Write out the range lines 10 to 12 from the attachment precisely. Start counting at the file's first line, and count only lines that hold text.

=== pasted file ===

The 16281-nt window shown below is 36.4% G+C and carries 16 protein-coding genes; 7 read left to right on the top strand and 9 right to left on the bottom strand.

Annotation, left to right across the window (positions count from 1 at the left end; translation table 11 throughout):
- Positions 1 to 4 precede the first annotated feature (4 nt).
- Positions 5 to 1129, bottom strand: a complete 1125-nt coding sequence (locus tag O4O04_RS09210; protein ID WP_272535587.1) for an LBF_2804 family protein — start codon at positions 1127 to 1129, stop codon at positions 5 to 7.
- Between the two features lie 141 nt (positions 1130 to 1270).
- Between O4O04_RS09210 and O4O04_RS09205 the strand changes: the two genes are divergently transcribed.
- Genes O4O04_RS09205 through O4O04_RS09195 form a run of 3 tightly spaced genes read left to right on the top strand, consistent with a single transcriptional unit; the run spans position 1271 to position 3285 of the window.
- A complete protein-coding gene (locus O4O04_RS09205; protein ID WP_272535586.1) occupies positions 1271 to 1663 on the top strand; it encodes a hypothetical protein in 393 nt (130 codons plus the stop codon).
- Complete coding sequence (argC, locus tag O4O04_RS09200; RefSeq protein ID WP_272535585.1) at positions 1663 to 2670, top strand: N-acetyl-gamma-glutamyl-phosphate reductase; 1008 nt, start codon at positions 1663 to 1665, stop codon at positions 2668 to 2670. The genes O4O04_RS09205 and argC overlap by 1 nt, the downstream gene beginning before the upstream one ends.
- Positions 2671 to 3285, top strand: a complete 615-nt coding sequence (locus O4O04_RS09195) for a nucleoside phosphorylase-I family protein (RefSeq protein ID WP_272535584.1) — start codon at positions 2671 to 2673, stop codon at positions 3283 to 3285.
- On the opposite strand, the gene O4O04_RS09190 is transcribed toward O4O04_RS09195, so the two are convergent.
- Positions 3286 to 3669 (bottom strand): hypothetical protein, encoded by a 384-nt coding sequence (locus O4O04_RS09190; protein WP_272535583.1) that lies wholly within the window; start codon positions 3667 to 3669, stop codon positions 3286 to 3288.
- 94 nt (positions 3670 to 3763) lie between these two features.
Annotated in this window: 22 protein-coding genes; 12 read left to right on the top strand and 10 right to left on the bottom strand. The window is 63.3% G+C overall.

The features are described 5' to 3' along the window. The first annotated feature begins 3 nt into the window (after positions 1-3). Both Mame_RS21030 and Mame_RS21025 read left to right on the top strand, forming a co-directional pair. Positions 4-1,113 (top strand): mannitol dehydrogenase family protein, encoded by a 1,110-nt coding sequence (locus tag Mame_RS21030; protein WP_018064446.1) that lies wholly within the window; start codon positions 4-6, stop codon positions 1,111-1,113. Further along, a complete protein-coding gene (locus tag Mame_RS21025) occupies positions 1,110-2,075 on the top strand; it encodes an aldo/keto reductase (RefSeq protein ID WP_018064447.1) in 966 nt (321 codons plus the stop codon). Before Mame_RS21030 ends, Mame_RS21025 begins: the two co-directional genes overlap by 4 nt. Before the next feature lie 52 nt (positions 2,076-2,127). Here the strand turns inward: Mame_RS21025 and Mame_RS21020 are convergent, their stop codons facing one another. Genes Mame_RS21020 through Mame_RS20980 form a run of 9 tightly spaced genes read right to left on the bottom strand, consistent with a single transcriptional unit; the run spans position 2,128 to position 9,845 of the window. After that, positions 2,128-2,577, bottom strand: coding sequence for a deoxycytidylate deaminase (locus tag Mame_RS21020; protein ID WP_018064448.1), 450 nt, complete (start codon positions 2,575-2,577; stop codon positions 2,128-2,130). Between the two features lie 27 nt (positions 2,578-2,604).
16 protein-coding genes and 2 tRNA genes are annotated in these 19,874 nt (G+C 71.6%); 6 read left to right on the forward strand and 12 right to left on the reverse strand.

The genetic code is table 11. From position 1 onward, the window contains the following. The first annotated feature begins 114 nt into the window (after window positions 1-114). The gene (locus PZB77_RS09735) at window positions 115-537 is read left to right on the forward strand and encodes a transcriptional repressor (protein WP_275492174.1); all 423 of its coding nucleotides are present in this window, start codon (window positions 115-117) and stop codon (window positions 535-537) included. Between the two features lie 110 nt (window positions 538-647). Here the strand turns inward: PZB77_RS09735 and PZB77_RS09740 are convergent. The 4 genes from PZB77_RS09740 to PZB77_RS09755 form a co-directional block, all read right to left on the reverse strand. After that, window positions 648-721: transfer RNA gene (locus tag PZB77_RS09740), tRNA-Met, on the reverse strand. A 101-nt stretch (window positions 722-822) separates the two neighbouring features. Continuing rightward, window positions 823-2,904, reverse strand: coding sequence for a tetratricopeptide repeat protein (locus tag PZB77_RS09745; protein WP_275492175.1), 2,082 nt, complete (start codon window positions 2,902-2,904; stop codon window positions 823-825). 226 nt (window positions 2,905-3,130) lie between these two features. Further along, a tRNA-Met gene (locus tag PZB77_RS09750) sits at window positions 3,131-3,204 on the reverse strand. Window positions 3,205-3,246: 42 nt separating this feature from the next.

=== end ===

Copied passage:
- Positions 2671 to 3285, top strand: a complete 615-nt coding sequence (locus O4O04_RS09195) for a nucleoside phosphorylase-I family protein (RefSeq protein ID WP_272535584.1) — start codon at positions 2671 to 2673, stop codon at positions 3283 to 3285.
- On the opposite strand, the gene O4O04_RS09190 is transcribed toward O4O04_RS09195, so the two are convergent.
- Positions 3286 to 3669 (bottom strand): hypothetical protein, encoded by a 384-nt coding sequence (locus O4O04_RS09190; protein WP_272535583.1) that lies wholly within the window; start codon positions 3667 to 3669, stop codon positions 3286 to 3288.